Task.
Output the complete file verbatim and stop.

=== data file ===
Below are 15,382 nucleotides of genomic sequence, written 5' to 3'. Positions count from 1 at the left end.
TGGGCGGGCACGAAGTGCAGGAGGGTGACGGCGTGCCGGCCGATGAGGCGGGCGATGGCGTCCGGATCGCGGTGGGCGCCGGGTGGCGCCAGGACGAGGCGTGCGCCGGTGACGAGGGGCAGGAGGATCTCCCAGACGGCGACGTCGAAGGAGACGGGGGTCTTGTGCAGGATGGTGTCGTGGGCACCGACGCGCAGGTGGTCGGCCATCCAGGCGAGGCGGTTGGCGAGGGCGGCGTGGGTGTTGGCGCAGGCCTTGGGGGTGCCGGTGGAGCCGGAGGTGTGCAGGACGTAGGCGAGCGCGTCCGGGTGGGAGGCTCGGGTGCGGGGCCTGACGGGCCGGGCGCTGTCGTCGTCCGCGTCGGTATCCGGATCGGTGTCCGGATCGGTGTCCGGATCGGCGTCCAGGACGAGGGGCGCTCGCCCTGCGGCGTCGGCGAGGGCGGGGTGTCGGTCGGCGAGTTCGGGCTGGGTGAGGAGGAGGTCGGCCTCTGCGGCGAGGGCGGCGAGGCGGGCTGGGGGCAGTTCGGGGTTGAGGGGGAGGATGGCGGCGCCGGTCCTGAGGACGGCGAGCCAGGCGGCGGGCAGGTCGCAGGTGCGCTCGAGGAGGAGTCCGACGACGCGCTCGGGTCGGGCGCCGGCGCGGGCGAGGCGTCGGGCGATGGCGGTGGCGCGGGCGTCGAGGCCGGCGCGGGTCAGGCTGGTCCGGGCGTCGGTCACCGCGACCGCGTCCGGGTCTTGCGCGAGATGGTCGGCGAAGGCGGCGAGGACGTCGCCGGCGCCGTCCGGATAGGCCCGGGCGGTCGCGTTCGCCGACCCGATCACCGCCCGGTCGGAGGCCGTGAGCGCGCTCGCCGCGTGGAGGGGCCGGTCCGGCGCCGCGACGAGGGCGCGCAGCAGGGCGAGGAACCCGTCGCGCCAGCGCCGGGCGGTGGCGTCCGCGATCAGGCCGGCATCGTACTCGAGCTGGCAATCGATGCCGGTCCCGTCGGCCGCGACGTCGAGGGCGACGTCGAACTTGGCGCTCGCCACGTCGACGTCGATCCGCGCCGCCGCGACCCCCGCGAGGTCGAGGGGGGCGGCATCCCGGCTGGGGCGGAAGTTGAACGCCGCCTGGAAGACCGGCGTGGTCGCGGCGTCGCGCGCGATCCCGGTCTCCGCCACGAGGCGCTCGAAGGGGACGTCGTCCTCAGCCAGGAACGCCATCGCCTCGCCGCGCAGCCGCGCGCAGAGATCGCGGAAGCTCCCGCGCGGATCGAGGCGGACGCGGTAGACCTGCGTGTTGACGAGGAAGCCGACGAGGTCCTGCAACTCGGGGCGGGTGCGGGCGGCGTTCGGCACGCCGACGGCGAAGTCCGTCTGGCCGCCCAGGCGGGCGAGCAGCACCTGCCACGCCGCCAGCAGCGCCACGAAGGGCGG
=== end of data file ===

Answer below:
Below are 15,382 nucleotides of genomic sequence, written 5' to 3'. Positions count from 1 at the left end.
TGGGCGGGCACGAAGTGCAGGAGGGTGACGGCGTGCCGGCCGATGAGGCGGGCGATGGCGTCCGGATCGCGGTGGGCGCCGGGTGGCGCCAGGACGAGGCGTGCGCCGGTGACGAGGGGCAGGAGGATCTCCCAGACGGCGACGTCGAAGGAGACGGGGGTCTTGTGCAGGATGGTGTCGTGGGCACCGACGCGCAGGTGGTCGGCCATCCAGGCGAGGCGGTTGGCGAGGGCGGCGTGGGTGTTGGCGCAGGCCTTGGGGGTGCCGGTGGAGCCGGAGGTGTGCAGGACGTAGGCGAGCGCGTCCGGGTGGGAGGCTCGGGTGCGGGGCCTGACGGGCCGGGCGCTGTCGTCGTCCGCGTCGGTATCCGGATCGGTGTCCGGATCGGTGTCCGGATCGGCGTCCAGGACGAGGGGCGCTCGCCCTGCGGCGTCGGCGAGGGCGGGGTGTCGGTCGGCGAGTTCGGGCTGGGTGAGGAGGAGGTCGGCCTCTGCGGCGAGGGCGGCGAGGCGGGCTGGGGGCAGTTCGGGGTTGAGGGGGAGGATGGCGGCGCCGGTCCTGAGGACGGCGAGCCAGGCGGCGGGCAGGTCGCAGGTGCGCTCGAGGAGGAGTCCGACGACGCGCTCGGGTCGGGCGCCGGCGCGGGCGAGGCGTCGGGCGATGGCGGTGGCGCGGGCGTCGAGGCCGGCGCGGGTCAGGCTGGTCCGGGCGTCGGTCACCGCGACCGCGTCCGGGTCTTGCGCGAGATGGTCGGCGAAGGCGGCGAGGACGTCGCCGGCGCCGTCCGGATAGGCCCGGGCGGTCGCGTTCGCCGACCCGATCACCGCCCGGTCGGAGGCCGTGAGCGCGCTCGCCGCGTGGAGGGGCCGGTCCGGCGCCGCGACGAGGGCGCGCAGCAGGGCGAGGAACCCGTCGCGCCAGCGCCGGGCGGTGGCGTCCGCGATCAGGCCGGCATCGTACTCGAGCTGGCAATCGATGCCGGTCCCGTCGGCCGCGACGTCGAGGGCGACGTCGAACTTGGCGCTCGCCACGTCGACGTCGATCCGCGCCGCCGCGACCCCCGCGAGGTCGAGGGGGGCGGCATCCCGGCTGGGGCGGAAGTTGAACGCCGCCTGGAAGACCGGCGTGGTCGCGGCGTCGCGCGCGATCCCGGTCTCCGCCACGAGGCGCTCGAAGGGGACGTCGTCCTCAGCCAGGAACGCCATCGCCTCGCCGCGCAGCCGCGCGCAGAGATCGCGGAAGCTCCCGCGCGGATCGAGGCGGACGCGGTAGACCTGCGTGTTGACGAGGAAGCCGACGAGGTCCTGCAACTCGGGGCGGGTGCGGGCGGCGTTCGGCACGCCGACGGCGAAGTCCGTCTGGCCGCCCAGGCGGGCGAGCAGCACCTGCCACGCCGCCAGCAGCGCCACGAAGGGCGG